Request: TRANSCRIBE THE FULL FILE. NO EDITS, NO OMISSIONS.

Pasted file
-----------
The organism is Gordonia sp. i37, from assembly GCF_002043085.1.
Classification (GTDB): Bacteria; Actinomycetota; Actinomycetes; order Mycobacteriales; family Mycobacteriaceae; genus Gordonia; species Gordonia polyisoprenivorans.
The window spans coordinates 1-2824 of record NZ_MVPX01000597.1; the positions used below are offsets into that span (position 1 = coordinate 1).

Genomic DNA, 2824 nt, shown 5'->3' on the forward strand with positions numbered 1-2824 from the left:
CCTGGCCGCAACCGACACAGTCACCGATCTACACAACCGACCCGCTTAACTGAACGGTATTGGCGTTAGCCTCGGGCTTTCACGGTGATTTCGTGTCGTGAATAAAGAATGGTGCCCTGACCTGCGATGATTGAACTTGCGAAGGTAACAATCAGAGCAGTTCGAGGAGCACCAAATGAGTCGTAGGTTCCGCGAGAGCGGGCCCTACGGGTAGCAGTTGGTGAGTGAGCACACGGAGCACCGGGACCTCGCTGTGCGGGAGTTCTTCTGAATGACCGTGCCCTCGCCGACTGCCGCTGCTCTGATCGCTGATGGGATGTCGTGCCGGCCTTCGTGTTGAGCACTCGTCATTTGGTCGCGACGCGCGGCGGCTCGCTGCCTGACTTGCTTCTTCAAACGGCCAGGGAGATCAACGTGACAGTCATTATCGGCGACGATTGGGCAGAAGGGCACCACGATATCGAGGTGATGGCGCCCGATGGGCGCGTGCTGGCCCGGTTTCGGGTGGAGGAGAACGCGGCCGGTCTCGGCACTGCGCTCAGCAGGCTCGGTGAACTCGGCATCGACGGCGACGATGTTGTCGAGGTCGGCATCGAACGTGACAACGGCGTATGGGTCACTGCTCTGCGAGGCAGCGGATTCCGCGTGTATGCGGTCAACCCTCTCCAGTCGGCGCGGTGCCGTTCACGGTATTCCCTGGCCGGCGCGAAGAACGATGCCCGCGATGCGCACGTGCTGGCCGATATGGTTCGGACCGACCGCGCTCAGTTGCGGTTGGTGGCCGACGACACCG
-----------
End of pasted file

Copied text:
The organism is Gordonia sp. i37, from assembly GCF_002043085.1.
Classification (GTDB): Bacteria; Actinomycetota; Actinomycetes; order Mycobacteriales; family Mycobacteriaceae; genus Gordonia; species Gordonia polyisoprenivorans.
The window spans coordinates 1-2824 of record NZ_MVPX01000597.1; the positions used below are offsets into that span (position 1 = coordinate 1).

Genomic DNA, 2824 nt, shown 5'->3' on the forward strand with positions numbered 1-2824 from the left:
CCTGGCCGCAACCGACACAGTCACCGATCTACACAACCGACCCGCTTAACTGAACGGTATTGGCGTTAGCCTCGGGCTTTCACGGTGATTTCGTGTCGTGAATAAAGAATGGTGCCCTGACCTGCGATGATTGAACTTGCGAAGGTAACAATCAGAGCAGTTCGAGGAGCACCAAATGAGTCGTAGGTTCCGCGAGAGCGGGCCCTACGGGTAGCAGTTGGTGAGTGAGCACACGGAGCACCGGGACCTCGCTGTGCGGGAGTTCTTCTGAATGACCGTGCCCTCGCCGACTGCCGCTGCTCTGATCGCTGATGGGATGTCGTGCCGGCCTTCGTGTTGAGCACTCGTCATTTGGTCGCGACGCGCGGCGGCTCGCTGCCTGACTTGCTTCTTCAAACGGCCAGGGAGATCAACGTGACAGTCATTATCGGCGACGATTGGGCAGAAGGGCACCACGATATCGAGGTGATGGCGCCCGATGGGCGCGTGCTGGCCCGGTTTCGGGTGGAGGAGAACGCGGCCGGTCTCGGCACTGCGCTCAGCAGGCTCGGTGAACTCGGCATCGACGGCGACGATGTTGTCGAGGTCGGCATCGAACGTGACAACGGCGTATGGGTCACTGCTCTGCGAGGCAGCGGATTCCGCGTGTATGCGGTCAACCCTCTCCAGTCGGCGCGGTGCCGTTCACGGTATTCCCTGGCCGGCGCGAAGAACGATGCCCGCGATGCGCACGTGCTGGCCGATATGGTTCGGACCGACCGCGCTCAGTTGCGGTTGGTGGCCGACGACACCG